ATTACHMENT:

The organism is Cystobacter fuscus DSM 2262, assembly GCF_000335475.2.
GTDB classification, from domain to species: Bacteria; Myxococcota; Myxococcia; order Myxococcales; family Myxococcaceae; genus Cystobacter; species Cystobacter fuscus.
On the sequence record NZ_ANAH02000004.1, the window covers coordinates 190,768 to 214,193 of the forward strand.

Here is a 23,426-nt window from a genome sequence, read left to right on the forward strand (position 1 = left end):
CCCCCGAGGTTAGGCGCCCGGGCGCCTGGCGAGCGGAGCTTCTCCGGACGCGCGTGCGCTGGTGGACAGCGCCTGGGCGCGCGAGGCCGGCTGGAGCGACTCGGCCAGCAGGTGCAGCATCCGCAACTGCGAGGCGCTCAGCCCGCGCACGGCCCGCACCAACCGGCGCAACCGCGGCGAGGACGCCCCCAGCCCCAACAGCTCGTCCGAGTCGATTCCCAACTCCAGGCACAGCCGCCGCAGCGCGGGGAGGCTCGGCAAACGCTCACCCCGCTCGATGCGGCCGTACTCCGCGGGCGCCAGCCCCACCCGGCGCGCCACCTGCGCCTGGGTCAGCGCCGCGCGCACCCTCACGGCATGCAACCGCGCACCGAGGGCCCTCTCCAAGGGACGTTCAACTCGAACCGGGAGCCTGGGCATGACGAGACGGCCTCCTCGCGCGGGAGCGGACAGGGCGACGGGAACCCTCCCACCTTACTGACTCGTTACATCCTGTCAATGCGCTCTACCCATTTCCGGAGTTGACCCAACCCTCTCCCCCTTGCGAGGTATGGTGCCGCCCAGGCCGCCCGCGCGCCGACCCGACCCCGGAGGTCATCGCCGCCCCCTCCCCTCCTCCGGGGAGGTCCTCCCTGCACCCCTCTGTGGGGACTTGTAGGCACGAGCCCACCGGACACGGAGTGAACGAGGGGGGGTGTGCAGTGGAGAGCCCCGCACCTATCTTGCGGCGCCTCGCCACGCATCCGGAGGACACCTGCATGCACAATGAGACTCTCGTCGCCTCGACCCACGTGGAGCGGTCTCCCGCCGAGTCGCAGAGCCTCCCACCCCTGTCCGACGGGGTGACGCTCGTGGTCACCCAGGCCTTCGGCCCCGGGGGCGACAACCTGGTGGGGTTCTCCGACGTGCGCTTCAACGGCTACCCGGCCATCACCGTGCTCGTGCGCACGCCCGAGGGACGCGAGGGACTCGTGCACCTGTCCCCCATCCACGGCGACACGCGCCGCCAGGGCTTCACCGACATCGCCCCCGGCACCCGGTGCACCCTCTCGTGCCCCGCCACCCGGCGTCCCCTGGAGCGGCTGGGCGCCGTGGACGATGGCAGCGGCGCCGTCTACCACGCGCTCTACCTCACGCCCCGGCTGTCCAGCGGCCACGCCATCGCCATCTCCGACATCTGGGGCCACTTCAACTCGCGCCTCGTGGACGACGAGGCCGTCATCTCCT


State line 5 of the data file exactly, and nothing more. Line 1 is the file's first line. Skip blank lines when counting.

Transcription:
CCCCCGAGGTTAGGCGCCCGGGCGCCTGGCGAGCGGAGCTTCTCCGGACGCGCGTGCGCTGGTGGACAGCGCCTGGGCGCGCGAGGCCGGCTGGAGCGACTCGGCCAGCAGGTGCAGCATCCGCAACTGCGAGGCGCTCAGCCCGCGCACGGCCCGCACCAACCGGCGCAACCGCGGCGAGGACGCCCCCAGCCCCAACAGCTCGTCCGAGTCGATTCCCAACTCCAGGCACAGCCGCCGCAGCGCGGGGAGGCTCGGCAAACGCTCACCCCGCTCGATGCGGCCGTACTCCGCGGGCGCCAGCCCCACCCGGCGCGCCACCTGCGCCTGGGTCAGCGCCGCGCGCACCCTCACGGCATGCAACCGCGCACCGAGGGCCCTCTCCAAGGGACGTTCAACTCGAACCGGGAGCCTGGGCATGACGAGACGGCCTCCTCGCGCGGGAGCGGACAGGGCGACGGGAACCCTCCCACCTTACTGACTCGTTACATCCTGTCAATGCGCTCTACCCATTTCCGGAGTTGACCCAACCCTCTCCCCCTTGCGAGGTATGGTGCCGCCCAGGCCGCCCGCGCGCCGACCCGACCCCGGAGGTCATCGCCGCCCCCTCCCCTCCTCCGGGGAGGTCCTCCCTGCACCCCTCTGTGGGGACTTGTAGGCACGAGCCCACCGGACACGGAGTGAACGAGGGGGGGTGTGCAGTGGAGAGCCCCGCACCTATCTTGCGGCGCCTCGCCACGCATCCGGAGGACACCTGCATGCACAATGAGACTCTCGTCGCCTCGACCCACGTGGAGCGGTCTCCCGCCGAGTCGCAGAGCCTCCCACCCCTGTCCGACGGGGTGACGCTCGTGGTCACCCAGGCCTTCGGCCCCGGGGGCGACAACCTGGTGGGGTTCTCCGACGTGCGCTTCAACGGCTACCCGGCCATCACCGTGCTCGTGCGCACGCCCGAGGGACGCGAGGGACTCGTGCACCTGTCCCCCATCCACGGCGACACGCGCCGCCAGGGCTTCACCGACATCGCCCCCGGCACCCGGTGCACCCTCTCGTGCCCCGCCACCCGGCGTCCCCTGGAGCGGCTGGGCGCCGTGGACGATGGCAGCGGCGCCGTCTACCACGCGCTCTACCTCACGCCCCGGCTGTCCAGCGGCCACGCCATCGCCATCTCCGACATCTGGGGCCACTTCAACTCGCGCCTCGTGGACGACGAGGCCGTCATCTCCT